Here’s a secret you don’t have to tell your employees just yet: they won’t always care so much about personal storage space. As your culture matures, people become less dependent on paper files, and they find other ways to express themselves in the workplace without desk clutter. For now, you must invest in locker space or even individual storage bins so people have easy access to some of the things they are used to having around. But rest assured, after a while those bins will never come out as people become comfortable with the new mobile way of working.
4. Add tools to help people find their way in the agile space
Besides wondering where they will keep their things after the move to agile working, the other issue employees worry about is how they will find a desk and how they will find the colleagues they are used to sitting with. Here’s my advice: you need to challenge their ingrained habits on one hand, while also making it easy for them to move around in the new space. It’s essential to make sure agile working benefits your employees as much as the company.
When I first implemented an agile working strategy, we didn’t yet have the advantage of modern desk booking and wayfinding systems. So I invented a manual way to track people’s locations: they used magnets on a white board to record where they were sitting. However, I saw that people still tended to sit in the same area with the same team members. One of our goals was getting different teams to mingle and collaborate more, which would not happen unless people felt comfortable moving around.
So every Friday we changed things up with a game that encouraged people to sit somewhere new, just to get them to feel more comfortable moving around. But that white board was always there to help them choose a desk or to find a colleague.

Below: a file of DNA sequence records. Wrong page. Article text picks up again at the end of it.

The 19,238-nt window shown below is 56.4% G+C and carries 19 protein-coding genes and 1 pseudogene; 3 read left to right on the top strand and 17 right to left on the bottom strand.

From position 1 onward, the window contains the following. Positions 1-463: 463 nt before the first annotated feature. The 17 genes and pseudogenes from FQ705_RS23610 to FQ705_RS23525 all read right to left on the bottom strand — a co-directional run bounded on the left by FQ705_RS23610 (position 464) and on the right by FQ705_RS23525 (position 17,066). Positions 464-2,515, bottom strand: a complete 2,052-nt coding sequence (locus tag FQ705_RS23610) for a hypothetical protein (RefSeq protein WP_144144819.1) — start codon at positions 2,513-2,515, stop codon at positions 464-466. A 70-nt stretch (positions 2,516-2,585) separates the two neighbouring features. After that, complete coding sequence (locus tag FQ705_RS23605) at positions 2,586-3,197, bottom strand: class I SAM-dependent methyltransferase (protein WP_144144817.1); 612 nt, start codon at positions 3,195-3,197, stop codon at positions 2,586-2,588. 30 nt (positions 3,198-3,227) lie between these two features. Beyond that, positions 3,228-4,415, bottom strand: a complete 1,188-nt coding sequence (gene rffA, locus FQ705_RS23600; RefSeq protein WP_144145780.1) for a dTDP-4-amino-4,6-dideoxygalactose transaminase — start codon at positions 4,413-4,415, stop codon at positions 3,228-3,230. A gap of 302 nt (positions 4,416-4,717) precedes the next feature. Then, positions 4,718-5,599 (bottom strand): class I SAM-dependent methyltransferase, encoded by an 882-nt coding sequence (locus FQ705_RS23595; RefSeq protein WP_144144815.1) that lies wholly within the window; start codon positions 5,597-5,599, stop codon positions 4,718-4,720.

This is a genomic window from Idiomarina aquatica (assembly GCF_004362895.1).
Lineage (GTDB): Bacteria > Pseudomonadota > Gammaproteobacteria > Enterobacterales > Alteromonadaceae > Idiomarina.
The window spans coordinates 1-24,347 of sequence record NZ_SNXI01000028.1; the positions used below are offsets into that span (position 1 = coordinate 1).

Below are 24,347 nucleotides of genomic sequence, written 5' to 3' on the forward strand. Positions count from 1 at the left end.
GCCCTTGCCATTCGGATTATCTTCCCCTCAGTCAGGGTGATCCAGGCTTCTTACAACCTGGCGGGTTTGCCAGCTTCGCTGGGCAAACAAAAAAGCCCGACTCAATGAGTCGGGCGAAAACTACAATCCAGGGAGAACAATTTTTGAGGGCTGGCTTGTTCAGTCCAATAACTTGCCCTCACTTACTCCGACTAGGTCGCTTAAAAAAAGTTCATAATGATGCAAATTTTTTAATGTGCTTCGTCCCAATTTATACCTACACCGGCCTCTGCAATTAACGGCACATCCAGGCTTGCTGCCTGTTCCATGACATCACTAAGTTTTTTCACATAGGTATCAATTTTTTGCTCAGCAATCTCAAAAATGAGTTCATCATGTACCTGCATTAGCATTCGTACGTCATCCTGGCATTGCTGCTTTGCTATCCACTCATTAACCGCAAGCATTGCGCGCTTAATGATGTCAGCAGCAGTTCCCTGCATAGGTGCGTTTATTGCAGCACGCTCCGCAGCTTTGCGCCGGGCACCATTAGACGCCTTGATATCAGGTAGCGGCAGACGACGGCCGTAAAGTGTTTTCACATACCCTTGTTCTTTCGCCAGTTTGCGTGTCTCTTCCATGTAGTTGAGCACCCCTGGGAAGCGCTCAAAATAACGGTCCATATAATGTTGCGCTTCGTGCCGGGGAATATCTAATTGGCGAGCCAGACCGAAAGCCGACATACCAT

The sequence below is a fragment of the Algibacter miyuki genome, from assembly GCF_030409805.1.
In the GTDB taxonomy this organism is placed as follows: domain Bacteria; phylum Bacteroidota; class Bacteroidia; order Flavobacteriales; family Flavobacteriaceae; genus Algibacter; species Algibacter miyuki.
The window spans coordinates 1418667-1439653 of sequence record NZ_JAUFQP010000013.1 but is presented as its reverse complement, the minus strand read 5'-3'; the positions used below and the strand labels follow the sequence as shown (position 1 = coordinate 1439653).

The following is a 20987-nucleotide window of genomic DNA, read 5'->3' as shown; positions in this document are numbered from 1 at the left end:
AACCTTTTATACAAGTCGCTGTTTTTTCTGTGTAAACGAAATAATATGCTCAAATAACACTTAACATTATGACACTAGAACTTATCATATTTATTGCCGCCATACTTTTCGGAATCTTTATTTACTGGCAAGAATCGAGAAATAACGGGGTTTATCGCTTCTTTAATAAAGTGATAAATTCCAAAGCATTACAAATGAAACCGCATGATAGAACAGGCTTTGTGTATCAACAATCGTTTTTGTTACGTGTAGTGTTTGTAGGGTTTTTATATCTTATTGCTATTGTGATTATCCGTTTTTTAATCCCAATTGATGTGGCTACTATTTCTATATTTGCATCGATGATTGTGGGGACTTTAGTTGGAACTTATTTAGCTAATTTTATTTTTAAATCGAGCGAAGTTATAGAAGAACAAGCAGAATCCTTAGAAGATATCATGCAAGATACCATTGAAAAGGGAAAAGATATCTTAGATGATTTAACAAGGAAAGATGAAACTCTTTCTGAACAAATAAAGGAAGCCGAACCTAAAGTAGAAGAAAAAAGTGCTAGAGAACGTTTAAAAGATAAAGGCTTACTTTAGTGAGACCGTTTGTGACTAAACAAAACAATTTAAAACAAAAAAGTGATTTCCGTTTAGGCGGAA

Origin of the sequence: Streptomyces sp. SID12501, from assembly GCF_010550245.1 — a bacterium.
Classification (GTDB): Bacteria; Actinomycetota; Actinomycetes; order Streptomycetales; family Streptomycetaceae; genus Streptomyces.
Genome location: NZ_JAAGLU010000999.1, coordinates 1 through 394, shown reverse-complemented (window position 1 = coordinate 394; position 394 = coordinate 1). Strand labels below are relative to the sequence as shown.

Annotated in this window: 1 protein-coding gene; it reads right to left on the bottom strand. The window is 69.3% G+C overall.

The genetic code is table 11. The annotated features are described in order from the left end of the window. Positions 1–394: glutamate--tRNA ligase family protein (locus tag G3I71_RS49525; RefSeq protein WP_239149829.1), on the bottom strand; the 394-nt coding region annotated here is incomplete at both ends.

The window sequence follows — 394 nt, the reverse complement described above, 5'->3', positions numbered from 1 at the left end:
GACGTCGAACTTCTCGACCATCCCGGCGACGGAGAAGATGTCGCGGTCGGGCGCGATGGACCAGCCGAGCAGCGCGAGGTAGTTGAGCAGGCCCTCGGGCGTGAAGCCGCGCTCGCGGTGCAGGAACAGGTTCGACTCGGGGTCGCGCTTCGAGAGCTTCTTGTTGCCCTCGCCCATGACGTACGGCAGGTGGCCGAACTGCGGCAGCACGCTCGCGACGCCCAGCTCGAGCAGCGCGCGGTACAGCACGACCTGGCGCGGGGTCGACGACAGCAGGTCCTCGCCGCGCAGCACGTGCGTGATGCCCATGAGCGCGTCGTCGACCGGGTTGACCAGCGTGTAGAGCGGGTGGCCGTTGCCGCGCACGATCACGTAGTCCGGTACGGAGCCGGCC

Today, of course, modern wayfinding technology makes that process much simpler: people can find a desk, a meeting space or a co-worker in seconds using a kiosk or a mobile app.
Watch this video to see how wayfinding tools work: VIDEO: How Can Wayfinding Technology Shape the Employee Experience?.
5. Implement employee health and well-being programs
Which agile working benefits are critical to you? Does your company want fully engaged employees that produce more, collaborate more, and create innovation that drives business success? Accomplishing that goal is not only about attracting and retaining top talent, but also improving their well-being in the workplace.
That’s why so many companies are implementing health and wellness programs that support and nurture employees so they are at their best. In addition to the agile working benefits, these programs also have the added benefit of reducing absenteeism and lowering healthcare expenses. According to CBRE, 91% of companies they surveyed expect to increase their workforce health and wellness programs.
Investing in workforce health is about much more than adding a gym and removing junk food. Read these related articles about how workplace impacts health and well-being:
Workforce Health: Is Your Workplace Helping or Hurting?
11 Active Design Ideas to Improve Wellbeing in the Workplace